33For John the Baptist has come eating no bread and drinking no wine, and you say, “He has a demon”; 34the Son of Man has come eating and drinking, and you say, “Look, a glutton and a drunkard, a friend of tax-collectors and sinners!” 35Nevertheless, wisdom is vindicated by all her children.’

1. John the Baptist is stuck in prison with a problem that he can't quite figure out.  Jesus doesn't seem to be "the one" he was expecting.  Recall what he said back in chapter 3 (below) and note any differences  you see between what John preached and expected and what Jesus was delivering.

Luke 3. 7-9; 15-17

 

7 John said to the crowds that came out to be baptized by him, ‘You brood of vipers! Who warned you to flee from the wrath to come? 8Bear fruits worthy of repentance. Do not begin to say to yourselves, “We have Abraham as our ancestor”; for I tell you, God is able from these stones to raise up children to Abraham. 9Even now the axe is lying at the root of the trees; every tree therefore that does not bear good fruit is cut down and thrown into the fire.’...

15 As the people were filled with expectation, and all were questioning in their hearts concerning John, whether he might be the Messiah, 16John answered all of them by saying, ‘I baptize you with water; but one who is more powerful than I is coming; I am not worthy to untie the thong of his sandals. He will baptize you with the Holy Spirit and fire. 17His winnowing-fork is in his hand, to clear his threshing-floor and to gather the wheat into his granary; but the chaff he will burn with unquenchable fire.’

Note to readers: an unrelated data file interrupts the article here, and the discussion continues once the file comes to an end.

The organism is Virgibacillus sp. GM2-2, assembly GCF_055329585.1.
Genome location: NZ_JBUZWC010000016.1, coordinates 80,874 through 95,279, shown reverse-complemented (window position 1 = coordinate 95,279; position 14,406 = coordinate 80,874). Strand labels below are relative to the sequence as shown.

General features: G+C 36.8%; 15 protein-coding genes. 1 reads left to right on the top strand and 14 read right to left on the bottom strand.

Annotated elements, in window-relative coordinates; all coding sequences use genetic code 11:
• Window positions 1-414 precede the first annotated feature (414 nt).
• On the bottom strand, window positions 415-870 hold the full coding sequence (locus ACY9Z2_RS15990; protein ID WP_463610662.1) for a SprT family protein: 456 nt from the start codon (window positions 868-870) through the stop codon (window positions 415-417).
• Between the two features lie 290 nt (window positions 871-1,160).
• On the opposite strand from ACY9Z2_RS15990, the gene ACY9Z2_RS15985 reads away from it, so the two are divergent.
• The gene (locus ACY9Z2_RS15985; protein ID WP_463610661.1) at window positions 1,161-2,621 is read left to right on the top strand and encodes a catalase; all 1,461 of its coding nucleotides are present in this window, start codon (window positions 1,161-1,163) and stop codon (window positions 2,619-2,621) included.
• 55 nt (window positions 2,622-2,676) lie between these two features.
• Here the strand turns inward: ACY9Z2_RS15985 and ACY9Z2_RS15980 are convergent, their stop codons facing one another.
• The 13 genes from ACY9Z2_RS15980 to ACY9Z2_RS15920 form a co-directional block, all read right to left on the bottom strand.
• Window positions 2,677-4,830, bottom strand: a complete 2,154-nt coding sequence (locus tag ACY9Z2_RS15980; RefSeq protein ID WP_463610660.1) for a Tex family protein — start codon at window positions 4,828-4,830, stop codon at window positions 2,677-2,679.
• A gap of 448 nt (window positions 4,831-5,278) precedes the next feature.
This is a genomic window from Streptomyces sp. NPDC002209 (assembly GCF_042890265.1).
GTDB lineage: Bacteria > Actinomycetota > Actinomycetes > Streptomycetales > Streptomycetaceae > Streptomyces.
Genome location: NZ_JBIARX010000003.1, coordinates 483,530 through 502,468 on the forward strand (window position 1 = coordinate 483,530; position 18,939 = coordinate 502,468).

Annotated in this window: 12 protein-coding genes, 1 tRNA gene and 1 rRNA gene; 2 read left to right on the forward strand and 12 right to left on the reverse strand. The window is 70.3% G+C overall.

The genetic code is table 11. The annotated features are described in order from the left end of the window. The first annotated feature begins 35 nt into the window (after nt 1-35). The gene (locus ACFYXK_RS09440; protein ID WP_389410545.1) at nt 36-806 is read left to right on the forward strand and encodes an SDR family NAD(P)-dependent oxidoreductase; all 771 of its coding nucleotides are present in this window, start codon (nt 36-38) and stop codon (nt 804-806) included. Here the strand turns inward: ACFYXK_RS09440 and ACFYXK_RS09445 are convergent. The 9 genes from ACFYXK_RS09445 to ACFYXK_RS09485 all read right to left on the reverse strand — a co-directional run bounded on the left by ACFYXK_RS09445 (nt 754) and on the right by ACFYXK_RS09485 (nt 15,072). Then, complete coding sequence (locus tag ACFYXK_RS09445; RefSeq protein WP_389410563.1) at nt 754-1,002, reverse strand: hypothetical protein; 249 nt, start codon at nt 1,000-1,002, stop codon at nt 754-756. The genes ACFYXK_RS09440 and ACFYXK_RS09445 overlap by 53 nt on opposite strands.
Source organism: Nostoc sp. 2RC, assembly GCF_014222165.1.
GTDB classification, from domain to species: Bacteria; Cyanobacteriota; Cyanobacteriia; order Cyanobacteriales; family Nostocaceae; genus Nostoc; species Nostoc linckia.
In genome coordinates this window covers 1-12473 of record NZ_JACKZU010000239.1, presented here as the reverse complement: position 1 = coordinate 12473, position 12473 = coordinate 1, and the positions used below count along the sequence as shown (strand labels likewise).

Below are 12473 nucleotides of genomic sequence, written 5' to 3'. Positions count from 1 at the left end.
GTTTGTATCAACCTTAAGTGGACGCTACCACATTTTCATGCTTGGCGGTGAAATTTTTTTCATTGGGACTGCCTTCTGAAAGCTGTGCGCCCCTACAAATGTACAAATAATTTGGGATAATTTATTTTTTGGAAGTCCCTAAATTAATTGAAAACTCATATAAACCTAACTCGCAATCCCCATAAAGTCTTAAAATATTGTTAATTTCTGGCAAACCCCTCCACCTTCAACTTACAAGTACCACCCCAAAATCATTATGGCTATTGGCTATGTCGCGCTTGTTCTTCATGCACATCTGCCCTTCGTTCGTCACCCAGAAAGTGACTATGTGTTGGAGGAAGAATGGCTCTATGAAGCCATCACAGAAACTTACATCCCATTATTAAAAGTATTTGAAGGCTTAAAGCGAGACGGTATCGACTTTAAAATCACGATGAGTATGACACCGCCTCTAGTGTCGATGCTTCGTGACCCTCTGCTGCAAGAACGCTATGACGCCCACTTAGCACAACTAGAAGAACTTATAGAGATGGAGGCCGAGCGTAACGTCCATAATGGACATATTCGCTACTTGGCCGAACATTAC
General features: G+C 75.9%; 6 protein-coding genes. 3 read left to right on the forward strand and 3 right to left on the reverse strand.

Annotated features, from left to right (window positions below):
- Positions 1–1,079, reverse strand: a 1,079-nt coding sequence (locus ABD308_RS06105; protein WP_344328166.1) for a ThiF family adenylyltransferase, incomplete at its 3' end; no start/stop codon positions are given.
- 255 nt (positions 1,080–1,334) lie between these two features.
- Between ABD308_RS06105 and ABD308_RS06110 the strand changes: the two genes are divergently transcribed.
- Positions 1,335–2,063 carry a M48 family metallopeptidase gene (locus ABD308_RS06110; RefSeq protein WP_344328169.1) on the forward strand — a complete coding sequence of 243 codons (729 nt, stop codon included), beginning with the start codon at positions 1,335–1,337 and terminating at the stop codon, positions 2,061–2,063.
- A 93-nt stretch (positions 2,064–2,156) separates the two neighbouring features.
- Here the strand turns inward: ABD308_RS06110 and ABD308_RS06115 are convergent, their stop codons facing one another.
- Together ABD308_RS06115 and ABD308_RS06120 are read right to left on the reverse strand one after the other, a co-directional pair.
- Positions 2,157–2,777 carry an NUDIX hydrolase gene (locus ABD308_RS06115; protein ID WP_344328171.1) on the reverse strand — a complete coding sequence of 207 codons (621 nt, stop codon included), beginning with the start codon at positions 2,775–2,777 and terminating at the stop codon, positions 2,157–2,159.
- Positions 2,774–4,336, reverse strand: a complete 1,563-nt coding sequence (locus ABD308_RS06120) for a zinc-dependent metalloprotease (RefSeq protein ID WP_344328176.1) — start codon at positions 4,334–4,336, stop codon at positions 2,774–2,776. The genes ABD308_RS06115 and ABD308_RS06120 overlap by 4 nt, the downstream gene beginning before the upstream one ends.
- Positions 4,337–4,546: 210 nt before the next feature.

2.  In 7:23  "And blessed is anyone who takes no offense at me." Jesus very gently rebukes John for taking offense at who Jesus was and what he was doing.  Try to get inside John's head.  What was he thinking?  Why was he disappointed in Jesus?

3.  In his answer to John's disciples Jesus quotes from the same Isaiah passage used back in Nazareth in chapter 4.  Compare Luke 4. 18-19 with Luke 7. 22.  What does Jesus leave out of his reply to John?   Why?  What would John have heard in this omission?

Luke 4. 18-19 'The Spirit of the Lord is upon me,

   because he has anointed me
     to bring good news to the poor.
He has sent me to proclaim release to the captives
   and recovery of sight to the blind,
     to let the oppressed go free, 

19 to proclaim the year of the Lord’s favour.’ 

Luke 7.22  "And he answered them, ‘Go and tell John what you have seen and heard: the blind receive their sight, the lame walk, the lepers are cleansed, the deaf hear, the dead are raised, the poor have good news brought to them."  

4.  Jesus aid John was more than a prophet, the greatest man ever born.  Why do God's best people end up in jail?  What are reasonable expectations for us to hold about our own lives and faith?

5.  This line has always puzzled me: "yet the least in the kingdom of God is greater than he."  What do you think Jesus meant? What does it mean to be least and great at the same time?  Can anyone honestly aspire to being the least?

6.  In vs. 31-35 above Jesus makes a point about people rejecting both him and John.  Why were they rejected?  Were these valid reasons or just excuses for rejecting them?  How do we tell the difference between our reasons and excuses for accepting or rejecting what Jesus says?